New Officers Sworn In, Murray City Money for 2017 Discussed in Council
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By Mandy Morgan Ditto | firstname.lastname@example.org
Two police officers being sworn in and consideration on an ordinance to amend the city’s fiscal year 2016-2017 budget were some of the main items on the docket for the Murray City Council meeting Tuesday Dec. 13.
Steven Jennings and William Riding were both sworn in as new Murray city police officers and several family members and friends attended the swearing in.
“We are excited to have these two men join our police department … to come out to be part of our family, part of our city and serve and work with us and the citizens of Murray,” Burnett said.
Jennings comes from working for five years with the Department of Corrections and Adult Probation Parole, and recently returned from deployment in Kuwait with the National Guard. William Riding is currently in the academy, “so we are swearing him in before he actually graduates,” Burnett said. Both men will begin service on the force immediately.
There was also a public hearing to consider an ordinance to amend the city’s fiscal year 2016-2017 budget presented by city finance director Justin Zollinger. Changes included more money and grants that came in for several projects and departments in the city.
Some other increases included:
- $1,000 donation from the Duffield Family Foundation for the police department animal shelter operations,
- $5,389 from the State Homeland Security Program Grant awarded to the fire department for emergency response equipment and sustainment and $3,552 for mobile radio and battery equipment,
- $3,751 from the State Homeland Security Program Grant awarded to the police department for law enforcement terrorism prevention equipment,
- $100,736 from a state reimbursement to help continue to pay for wildland fire response; this rounds out reimbursements to the fire department to $150,000 this year, Zollinger said,
- $7,000 from the Salt Lake County Zoos, Arts and Parks grant that will go towards the Arts and History programs,
- $75,000 from the Sorenson Legacy Foundation and another part of the Salt Lake County Amphitheater contribution of $636,927 to pay for the amphitheater project. Another $20,000 of interest earnings from the Capital Projects Fund will help finish paying for the amphitheater,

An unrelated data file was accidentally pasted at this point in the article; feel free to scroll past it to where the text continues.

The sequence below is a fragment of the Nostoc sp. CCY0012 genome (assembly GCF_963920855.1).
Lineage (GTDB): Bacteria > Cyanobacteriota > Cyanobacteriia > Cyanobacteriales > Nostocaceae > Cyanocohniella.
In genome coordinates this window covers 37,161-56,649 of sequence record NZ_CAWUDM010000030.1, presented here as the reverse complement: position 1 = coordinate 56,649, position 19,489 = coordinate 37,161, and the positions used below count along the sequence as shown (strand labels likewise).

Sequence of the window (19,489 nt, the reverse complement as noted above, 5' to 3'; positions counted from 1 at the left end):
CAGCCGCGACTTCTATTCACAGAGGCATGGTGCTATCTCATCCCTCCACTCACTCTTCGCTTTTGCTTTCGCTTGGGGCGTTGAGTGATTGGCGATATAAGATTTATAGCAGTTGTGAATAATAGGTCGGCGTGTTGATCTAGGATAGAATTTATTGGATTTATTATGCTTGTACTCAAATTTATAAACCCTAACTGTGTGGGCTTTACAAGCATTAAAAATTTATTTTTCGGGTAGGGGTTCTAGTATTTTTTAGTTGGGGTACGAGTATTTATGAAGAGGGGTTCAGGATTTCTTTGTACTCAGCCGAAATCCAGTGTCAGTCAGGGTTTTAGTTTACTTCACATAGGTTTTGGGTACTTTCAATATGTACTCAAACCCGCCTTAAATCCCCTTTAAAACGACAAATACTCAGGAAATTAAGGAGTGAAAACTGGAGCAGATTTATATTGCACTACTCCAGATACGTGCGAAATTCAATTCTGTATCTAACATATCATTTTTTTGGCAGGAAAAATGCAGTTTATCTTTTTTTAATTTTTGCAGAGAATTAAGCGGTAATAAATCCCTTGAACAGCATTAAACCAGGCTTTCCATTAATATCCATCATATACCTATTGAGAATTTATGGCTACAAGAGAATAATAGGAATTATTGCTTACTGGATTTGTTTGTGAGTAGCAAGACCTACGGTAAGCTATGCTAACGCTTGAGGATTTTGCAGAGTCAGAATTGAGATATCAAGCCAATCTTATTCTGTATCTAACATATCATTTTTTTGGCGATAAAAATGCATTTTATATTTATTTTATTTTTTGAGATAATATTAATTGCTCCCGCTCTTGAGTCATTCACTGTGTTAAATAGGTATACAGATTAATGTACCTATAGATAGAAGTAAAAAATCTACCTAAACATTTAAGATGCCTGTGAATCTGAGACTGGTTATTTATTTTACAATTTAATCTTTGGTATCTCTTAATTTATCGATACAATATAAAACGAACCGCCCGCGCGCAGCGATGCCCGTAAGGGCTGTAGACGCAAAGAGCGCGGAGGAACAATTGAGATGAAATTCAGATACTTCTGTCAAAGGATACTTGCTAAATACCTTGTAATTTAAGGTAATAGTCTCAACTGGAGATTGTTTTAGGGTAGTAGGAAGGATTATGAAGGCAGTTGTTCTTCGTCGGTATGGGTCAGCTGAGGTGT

- $2,500,000 from the Strom Water Bond for capital projects on the following streets: Brahma, Hillside, Clover Meadow, 5400 South, Utahan and 300 West,
- $7,521,560 from Sales Tax Bond Revenue to go towards the Redevelopment Agency Fund for property acquisition and issuance costs,
- $6,181 from the closure of a share State PTIF account,
- $28,789 from the Justice Assistance Grant will go towards purchasing back seat cameras for police cars.
- And $80,103 from the Beer Tax Restricted Reserves will be used to buy more police body cameras.
Susan Baker, a Murray citizen attending the meeting, was concerned about back seat cameras being purchased before all officers have body cameras. However, “all of our first responders — our uniformed officers, patrol officers — have body cameras. We don’t give them to, at this point, our detectives,” Burnett said.
The ordinance to amend the city’s budget was adopted by the city.
Along with amendments to the city budget, a resolution was adopted to amend the general schedule of fees charged by the Wasatch Front Waste and Recycling District for garbage and recycling collection services.
“This is not a fee increase for residential garbage collection, we are actually adding a couple of additional fees per the agreements made when the Wasatch Front district was formed,” said councilman Jim Brass, “If we create or delay a major fee increase, we need to get approval from the majority of the councils that are a member of the district.”
In this case, due to many homes being built in the west side of the district, primarily in Herriman, it has been suggested to cover the cost of the delivery and setup of garbage cans there, Brass said. This will include, a $50 new home cart fee, and a $10 new home cart delivery charge, to cover about half of the expenses needed, and will save the district about $40,000 a year. The resolution was approved unanimously by the council.
The council also approved a resolution which has been previously discussed to repeal “previous ownership definitions and puts into place a new ownership formula, whereby the city will pay for operation and upgrade cost to the Central Valley Sewer Treatment Plant, based upon our use of that plant,” said Doug Hill, Murray’s director of public services, in his presentation.
Lastly, two resolutions in regards to agreements with the city and the United States Department of Transportation (USDOT) and Utah Transit Authority (UTA) were presented and approved.
“The Heritage Center was awarded a grant through UTA, we received approximately $69,000 in Department of Transportation funds that will go towards building a shelter for the Heritage Center bus, and will also pay for expanded bus service to residents of our city,” Hill said.
As part of that grant the city is required to provide $10,000 for the bus shelter, which is included in the budget, and $23,000 of matching funds which is included in the Heritage Center budget for driver and operating costs. The UTA and USDOT require as part of the grant that the city pass a resolution that they will not discriminate against people of race, color or national origin.
“Thank you for a great year,” said Mayor Eyre to finish up the last council meeting of the year, after wishing everyone happy holidays.